Sanagochi also holds a hydrangea festival up in the mountains of Okawara Heights. Similar to the summer festival, a lot of entertainment is prepared. I’ve seen colourful Hawaiian dances, instrumental performances and singing (including Sanagochi’s own band, Sana na Bito) and of course, Sudachi-ren’s iconic Awa Odori routine. More than ten years ago, about 30,000 hydrangeas were planted up in the mountains, and every year in July, they bloom and adorn the hills with pastel colours. Okawara already boasts sweeping mountain views and verdant hills, wind turbines and quaint farmland, but this area is even more stunning when the hydrangeas are in full bloom.
The hydrangeas are so popular that when the festival is held, cars line up far down the mountain, waiting to procure a parking spot. Many people from even outside of the prefecture come to visit, so I’ve found it’s best to go early in the day!
When I spoke with the current director of the hydrangea festival, Mr. Kusaka, he lamented this year’s cancellation, although he did feel a little relieved of the hard work that goes into glossing up the area to prepare for the festival. The villagers volunteer at Okawara Heights to cut the tall grasses and clean up the hills where the hydrangeas bloom, and although it is hard work, Mr. Kusaka told me they continue to do it because they want people to keep coming to Okawara Heights to enjoy Sanagochi’s breath-taking nature. The festival has come to serve an important role in promoting our quiet village and attracting visitors.
So, these are festivals for humans, but what about for the gods?
The autumn festivals are also iconic celebrations, with a worshipful air.
In Canada, our festivals and celebrations are closer to the summer festivals held here. Outdoor parties with food stalls and fireworks and performances. But Canada has nothing quite like the religious festivals carried out here.
In Sanagochi, there are three main Shinto shrines: Asamiya shrine, Omiya shrine, and Ten’ichi shrine. Each has its own autumn festival that involves rituals and celebratory dances, including lion dances, playing taiko drums, or the carrying of a heavy portal shrine. Although these rituals have religious roots, nowadays, such traditions have taken on a more light-hearted air, yet they continue to protect the village’s ancient cultural practices. The festivals exist not only to pray for the village’s future prosperity, but also to provide a chance for the local community to gather. Unlike the hydrangea festival in the summer, people from outside the village don’t often attend the autumn celebrations, so these festivals are very catered to Sanagochi’s community. These events have come to be expected, and carrying them on is an important part of local culture.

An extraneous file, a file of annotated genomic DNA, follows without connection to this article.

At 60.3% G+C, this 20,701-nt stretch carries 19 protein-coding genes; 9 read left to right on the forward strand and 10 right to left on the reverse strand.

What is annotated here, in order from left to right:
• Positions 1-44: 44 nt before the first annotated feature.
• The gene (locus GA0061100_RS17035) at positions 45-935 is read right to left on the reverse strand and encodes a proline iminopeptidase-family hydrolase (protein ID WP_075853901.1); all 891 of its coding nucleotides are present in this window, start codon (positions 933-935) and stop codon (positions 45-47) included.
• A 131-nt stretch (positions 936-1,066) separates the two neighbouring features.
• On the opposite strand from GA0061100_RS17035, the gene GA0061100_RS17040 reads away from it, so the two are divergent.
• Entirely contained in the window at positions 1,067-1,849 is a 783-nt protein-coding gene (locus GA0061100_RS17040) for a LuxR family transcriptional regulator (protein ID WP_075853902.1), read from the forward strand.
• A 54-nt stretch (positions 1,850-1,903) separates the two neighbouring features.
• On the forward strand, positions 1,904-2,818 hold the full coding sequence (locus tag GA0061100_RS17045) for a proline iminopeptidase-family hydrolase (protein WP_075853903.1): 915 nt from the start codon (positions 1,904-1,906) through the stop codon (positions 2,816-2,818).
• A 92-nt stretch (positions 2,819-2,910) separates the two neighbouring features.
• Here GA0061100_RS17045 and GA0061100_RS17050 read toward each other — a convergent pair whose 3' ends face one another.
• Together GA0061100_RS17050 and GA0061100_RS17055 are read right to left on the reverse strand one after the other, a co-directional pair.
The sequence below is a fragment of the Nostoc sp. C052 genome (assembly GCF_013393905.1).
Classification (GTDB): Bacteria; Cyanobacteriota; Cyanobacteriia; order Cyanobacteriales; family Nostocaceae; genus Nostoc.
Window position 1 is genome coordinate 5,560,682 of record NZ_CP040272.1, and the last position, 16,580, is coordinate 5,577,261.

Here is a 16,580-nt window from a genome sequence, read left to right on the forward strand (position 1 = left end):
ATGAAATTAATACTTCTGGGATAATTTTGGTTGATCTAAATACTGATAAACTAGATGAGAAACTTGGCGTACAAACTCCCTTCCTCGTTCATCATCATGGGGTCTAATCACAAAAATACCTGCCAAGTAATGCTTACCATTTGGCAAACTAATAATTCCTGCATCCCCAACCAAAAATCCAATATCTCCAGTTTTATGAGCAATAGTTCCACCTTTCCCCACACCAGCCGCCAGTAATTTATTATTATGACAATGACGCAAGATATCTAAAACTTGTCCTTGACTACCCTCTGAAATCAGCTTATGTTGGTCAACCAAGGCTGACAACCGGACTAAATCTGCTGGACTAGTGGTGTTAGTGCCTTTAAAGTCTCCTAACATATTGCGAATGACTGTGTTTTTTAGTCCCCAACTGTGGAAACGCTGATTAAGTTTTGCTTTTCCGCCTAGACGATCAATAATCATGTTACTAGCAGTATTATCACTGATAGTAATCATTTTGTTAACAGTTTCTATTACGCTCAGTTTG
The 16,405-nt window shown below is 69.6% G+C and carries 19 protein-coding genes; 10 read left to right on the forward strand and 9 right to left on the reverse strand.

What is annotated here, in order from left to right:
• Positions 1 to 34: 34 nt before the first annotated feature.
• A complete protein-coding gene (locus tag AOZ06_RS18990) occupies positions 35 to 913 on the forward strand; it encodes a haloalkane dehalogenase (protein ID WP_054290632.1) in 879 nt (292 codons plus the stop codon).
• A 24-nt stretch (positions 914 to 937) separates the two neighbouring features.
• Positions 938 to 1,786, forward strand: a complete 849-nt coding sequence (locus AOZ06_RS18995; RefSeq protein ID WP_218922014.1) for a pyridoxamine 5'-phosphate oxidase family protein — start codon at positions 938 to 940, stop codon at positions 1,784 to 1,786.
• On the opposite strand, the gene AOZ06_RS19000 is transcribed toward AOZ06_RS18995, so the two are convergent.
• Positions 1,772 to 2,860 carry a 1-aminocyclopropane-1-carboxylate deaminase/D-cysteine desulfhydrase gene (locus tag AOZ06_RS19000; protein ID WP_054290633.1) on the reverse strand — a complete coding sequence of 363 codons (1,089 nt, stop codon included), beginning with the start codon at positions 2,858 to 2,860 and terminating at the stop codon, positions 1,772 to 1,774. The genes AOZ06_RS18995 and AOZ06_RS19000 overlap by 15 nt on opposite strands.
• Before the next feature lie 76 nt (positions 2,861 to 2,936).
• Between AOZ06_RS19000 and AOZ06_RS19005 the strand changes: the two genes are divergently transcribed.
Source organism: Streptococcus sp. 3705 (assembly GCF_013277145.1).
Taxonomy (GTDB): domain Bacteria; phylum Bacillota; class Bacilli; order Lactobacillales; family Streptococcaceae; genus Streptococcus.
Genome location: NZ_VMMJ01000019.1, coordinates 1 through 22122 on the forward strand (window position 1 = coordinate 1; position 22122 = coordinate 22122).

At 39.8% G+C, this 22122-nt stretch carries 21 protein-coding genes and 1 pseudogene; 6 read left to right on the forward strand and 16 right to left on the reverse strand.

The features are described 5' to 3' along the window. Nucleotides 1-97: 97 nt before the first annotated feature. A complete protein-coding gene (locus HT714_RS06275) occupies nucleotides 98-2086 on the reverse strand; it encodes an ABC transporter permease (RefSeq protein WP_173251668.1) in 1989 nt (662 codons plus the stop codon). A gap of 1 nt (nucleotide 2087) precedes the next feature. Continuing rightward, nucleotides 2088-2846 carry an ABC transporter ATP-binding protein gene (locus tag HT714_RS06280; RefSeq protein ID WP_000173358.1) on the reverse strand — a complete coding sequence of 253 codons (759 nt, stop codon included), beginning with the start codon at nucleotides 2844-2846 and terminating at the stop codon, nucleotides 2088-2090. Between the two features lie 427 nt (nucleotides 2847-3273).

I spoke to the villagers, asking them how they felt about the recent loss of these traditions, as many of them have grown up amid these festivals and even had special roles, like playing the drums or performing ritual dances. Their replies were largely bittersweet; sad to lose the nostalgic sounds of the taiko drums and the flutes, the music and the dances, and the excitement of the community gatherings. Everyone works together to practice and prepare for the festivals. All of these are important memories and have become a part of the culture, so naturally, it’s a hard loss. But many of them were also happy for reprieve from the rush and busyness of making preparations. Most are optimistic, knowing the celebrations will indeed resume one day
A Healing Celebration
Every year I live in Sanagochi, I look forward to these festivals; I especially love the light-hearted, festive air as the locals gather for summer festivals. I’m no good with the summer’s intense heat, but because of the festivals and celebrations in the evening, I always have something to look forward to. I’d never thought of it like this before, but the festivals really are a way to refresh. When these important traditions suddenly disappear, or are postponed because of unforeseen events, we come to better understand their value, and what might have been taken for granted.
To be Revived, Someday…
Festivals are one tool to separate the ordinary (the “ke”) and the extraordinary (the “hare”). A change of pace and a break from the ordinary grants people the energy to keep moving forward with the unchanging flow of their everyday lives. Although 2020 has been a year of many losses, we know it won’t last forever. It only makes us look forward to the chance to celebrate once more.
Let’s overcome this together, Sanagochi.